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How to revive your gothic chapel

19 March 2024

One of the final works made by the Pop artist Joe Tilson, who died last year at the age of 95, was a stained-glass window for the Rosslyn Chapel in Midlothian, just south of Edinburgh. Tilson’s distinctive vibrant colours now play – red or violet-blue and cobalt, depending on the season and the strength of the northern light – upon the sandstone carvings and the chapel floor.

It’s a powerful late work, especially because, at first, it seems so unexpected. How did a member of the grooviest generation, a contemporary and friend of Peter Blake, Richard Smith, Frank Auerbach and Richard Hamilton, come to make this lasting glow inside a Scottish gothic marvel from 1446? Even more mysterious, why does it work so well?

The stained-glass window in Rosslyn Chapel, designed by Joe Tilson. Photo courtesy Rosslyn Chapel

‘Perhaps it’s because it recalls the intense colours of medieval stained glass,’ suggests Helen Rosslyn, who commissioned the window with her husband, Peter St Clair-Erskine. The window replaced clear glass and sits alongside several muted, intricate Victorian stained-glass panes. ‘It’s very nice to add something that doesn’t compete with what’s gone before. We’re delighted the congregation like it so much; I was able to share with Joe before he died a photobook one of our chapel guides made of patterns the light makes through it, which was lovely.’

St Clair-Erskine is the 7th Earl of Rosslyn; his ancestors built the abundantly decorated, esoteric chapel in the 15th century. Any medieval stained glass that might have been in situ disappeared in the Reformation. The chapel became famous when Walter Scott’s bestseller The Lay of the Last Minstrel (1805) dramatised the myth that when a St Clair-Erskine died, the chapel would burst into flames. (‘Not a prophecy we set any store by,’ Helen says.) Visitors from Edinburgh came by coach and horse. But by the time the current Earl inherited the chapel in 1977 it was ‘rather niche, dark and damp, with algae beginning to grow inside,’ remembers Helen. ‘We really wanted to bring it back to what it should be.’ They set up a trust and started a process of conservation by covering the roof with a canopy in 1995 to prevent further rain damage, but £10 million was needed.

Light is reflected from Tilson’s stained-glass window on to one of the chapel walls. Photo courtesy Rosslyn Chapel

Then a certain Dan Brown visited, and the chapel’s history began another cycle. His thriller The Da Vinci Code (2003), in which some vital symbolism is discovered in the chapel, reignited worldwide interest; the coaches of visitors from Edinburgh were back. Tom Hanks and Audrey Tautou filmed part of the big-screen adaptation on location there, and Helen, whose background is in art history (she wrote and presented the BBC series Bought with Love: The Secret History of British Art Collections in 2013), embarked on a fundraising lecture tour in the United States. With support from the Heritage Lottery Fund, as well as many paying visitors, a marvellous restoration of the chapel was completed. Warm (or warmer), watertight and well lit, it resounded with the songs of a choir of local children at its official opening in 2012, in the presence of Camilla, then Duchess of Cornwall.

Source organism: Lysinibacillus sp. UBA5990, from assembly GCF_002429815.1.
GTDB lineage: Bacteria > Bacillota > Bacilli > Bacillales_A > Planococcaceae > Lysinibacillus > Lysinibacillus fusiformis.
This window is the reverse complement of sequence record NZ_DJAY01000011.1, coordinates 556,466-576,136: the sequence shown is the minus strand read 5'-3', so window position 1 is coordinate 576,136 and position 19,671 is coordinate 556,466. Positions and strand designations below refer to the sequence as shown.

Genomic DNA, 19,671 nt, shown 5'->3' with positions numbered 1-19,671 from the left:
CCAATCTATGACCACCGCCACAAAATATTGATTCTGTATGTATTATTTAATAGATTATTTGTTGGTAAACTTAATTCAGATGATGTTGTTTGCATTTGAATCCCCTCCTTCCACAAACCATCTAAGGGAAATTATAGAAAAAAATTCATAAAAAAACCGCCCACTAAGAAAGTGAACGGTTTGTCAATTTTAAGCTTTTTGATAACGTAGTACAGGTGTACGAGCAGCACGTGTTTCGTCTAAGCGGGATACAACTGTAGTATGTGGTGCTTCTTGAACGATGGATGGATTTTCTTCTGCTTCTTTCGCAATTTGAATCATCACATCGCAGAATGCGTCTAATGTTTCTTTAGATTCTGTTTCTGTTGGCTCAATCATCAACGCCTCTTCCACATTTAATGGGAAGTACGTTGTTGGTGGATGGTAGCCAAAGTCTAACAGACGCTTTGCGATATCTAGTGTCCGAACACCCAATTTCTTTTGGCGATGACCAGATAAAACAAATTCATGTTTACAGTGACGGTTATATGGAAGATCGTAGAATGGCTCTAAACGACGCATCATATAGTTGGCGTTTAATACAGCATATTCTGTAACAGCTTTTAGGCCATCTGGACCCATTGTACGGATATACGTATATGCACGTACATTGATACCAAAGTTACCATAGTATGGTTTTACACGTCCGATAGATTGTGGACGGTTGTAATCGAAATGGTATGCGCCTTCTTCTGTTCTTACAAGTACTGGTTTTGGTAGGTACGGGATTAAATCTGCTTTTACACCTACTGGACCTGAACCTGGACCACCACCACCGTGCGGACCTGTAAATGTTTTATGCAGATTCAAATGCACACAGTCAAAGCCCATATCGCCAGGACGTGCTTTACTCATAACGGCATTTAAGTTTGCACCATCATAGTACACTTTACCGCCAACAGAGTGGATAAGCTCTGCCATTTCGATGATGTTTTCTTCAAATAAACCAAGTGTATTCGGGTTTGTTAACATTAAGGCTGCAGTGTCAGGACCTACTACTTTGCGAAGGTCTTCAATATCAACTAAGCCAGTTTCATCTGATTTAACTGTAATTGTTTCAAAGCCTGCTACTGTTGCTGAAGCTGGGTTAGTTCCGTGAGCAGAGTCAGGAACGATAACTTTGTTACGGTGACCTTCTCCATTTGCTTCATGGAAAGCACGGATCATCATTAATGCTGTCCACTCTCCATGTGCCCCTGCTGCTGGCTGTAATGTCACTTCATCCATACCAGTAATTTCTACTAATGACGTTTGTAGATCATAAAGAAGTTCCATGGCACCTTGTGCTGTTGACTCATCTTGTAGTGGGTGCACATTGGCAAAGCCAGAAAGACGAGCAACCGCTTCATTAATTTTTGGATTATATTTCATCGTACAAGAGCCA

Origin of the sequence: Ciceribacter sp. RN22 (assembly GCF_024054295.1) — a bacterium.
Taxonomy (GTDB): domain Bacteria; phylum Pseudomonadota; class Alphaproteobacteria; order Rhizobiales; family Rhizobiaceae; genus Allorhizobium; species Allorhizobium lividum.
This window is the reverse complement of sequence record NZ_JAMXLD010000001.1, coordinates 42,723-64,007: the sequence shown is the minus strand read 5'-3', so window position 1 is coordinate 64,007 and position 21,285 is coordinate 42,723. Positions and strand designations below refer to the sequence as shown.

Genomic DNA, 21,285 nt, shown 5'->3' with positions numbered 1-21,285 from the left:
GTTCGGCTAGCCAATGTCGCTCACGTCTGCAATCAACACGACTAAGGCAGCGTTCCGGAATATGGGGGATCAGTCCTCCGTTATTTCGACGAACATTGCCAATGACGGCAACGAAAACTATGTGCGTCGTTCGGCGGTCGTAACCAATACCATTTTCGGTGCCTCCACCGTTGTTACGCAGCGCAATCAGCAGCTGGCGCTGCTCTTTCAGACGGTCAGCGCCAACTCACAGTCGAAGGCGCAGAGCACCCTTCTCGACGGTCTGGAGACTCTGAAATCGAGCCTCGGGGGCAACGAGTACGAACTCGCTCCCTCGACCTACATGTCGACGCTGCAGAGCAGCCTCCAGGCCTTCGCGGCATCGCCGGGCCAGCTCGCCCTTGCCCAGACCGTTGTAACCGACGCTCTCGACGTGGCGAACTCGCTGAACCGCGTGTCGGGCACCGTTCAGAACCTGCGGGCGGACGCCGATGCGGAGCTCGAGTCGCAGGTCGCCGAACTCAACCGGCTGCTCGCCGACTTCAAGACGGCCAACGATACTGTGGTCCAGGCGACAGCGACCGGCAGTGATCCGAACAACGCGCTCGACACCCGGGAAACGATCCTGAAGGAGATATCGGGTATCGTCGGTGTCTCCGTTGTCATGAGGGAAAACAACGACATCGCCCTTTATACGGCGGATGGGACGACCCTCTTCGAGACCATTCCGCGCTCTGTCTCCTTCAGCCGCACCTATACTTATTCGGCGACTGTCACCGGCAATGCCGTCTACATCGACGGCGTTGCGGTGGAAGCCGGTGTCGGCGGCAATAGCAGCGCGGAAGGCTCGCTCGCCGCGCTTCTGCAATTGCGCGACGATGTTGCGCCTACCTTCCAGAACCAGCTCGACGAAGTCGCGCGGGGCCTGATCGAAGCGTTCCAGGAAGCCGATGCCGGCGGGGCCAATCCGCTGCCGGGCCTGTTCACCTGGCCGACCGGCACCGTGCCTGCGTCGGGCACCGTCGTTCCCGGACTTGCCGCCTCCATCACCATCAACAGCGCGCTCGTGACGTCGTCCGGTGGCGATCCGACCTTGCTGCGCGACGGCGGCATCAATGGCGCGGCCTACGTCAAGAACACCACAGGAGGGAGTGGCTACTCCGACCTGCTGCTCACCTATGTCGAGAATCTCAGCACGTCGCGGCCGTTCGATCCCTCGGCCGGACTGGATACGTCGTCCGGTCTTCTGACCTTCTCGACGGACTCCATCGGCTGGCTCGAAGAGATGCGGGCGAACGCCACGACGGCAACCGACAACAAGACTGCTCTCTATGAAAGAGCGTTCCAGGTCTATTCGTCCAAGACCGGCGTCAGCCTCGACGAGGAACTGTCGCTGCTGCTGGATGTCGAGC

The window was a celebration of this achievement, and of 25 years of the Rosslyn Chapel Trust. Helen Rosslyn, who is currently director of the London Original Print Fair, liked Tilson and admires his work, and felt instinctively there was a fit. ‘He was a wonderful printmaker, and a great maker, with such a range of different skills.’

Tilson trained in joinery and carpentry at the Brixton School of Building at the age of 13. After national service, he went on to be at the heart of the so-called youthquake, studying at St Martins and the Royal College and representing Britain at the Venice Biennale in 1964. He had a lifelong love of Italy, living as a newlywed in Sicily, then establishing homes and studios in Tuscany and Venice, developing techniques like impasto in sand and wood – as seen in his Le Crete Senesi series (1995), inspired by the chalk hills around Siena – and spending time in the factories of Murano. His prints meld ancient patterns of marquetry and tilework with his bright ’60s geometry in a fusion that seems utterly natural.

Joe Tilson’s watercolour design for the Rosslyn Chapel window, 2020. Courtesy Cristea Roberts

In 2019 he contributed a 36-panel stained-glass work to the Royal Academy summer exhibition, Finestra Venezia, which won the top prize: the Charles Wollaston award. The simplicity of Tilson’s style had reached a kind of apex in his print series The Stones of Venice (2014–23). Working remotely with the conservator Mark Bambrough and his Scottish Glass Studios in Glasgow, Tilson finished the window in 2021. A range of his prints, which ‘speak the same language’ as the window, will be on display and for sale by Cristea Roberts Gallery at the London Original Print Fair this month.

‘Some see a Saltire in the window, others a Venetian ogee,’ says Helen. ‘It’s rather fitting because the chapel is full of so many stories in the stonework, but you’re never quite sure what they are, angels playing the bagpipes and elephants and camels, and so on.’ It’s fitting that a respected 20th-century artist has added a new abstraction. ‘The first rule with a 15th-century chapel, of course, is: don’t mess it up,’ says Helen. ‘We love the window’s timeless quality. And I think, although Joe wasn’t conventionally religious, there is a spirituality to it as well.’

The 39th London Original Print Fair is at Somerset House from 21–24 March; Helen Rosslyn will be in conversation with Sophie Lindo, talking about the window and Joe Tilson, on Sunday 24 March at 2pm.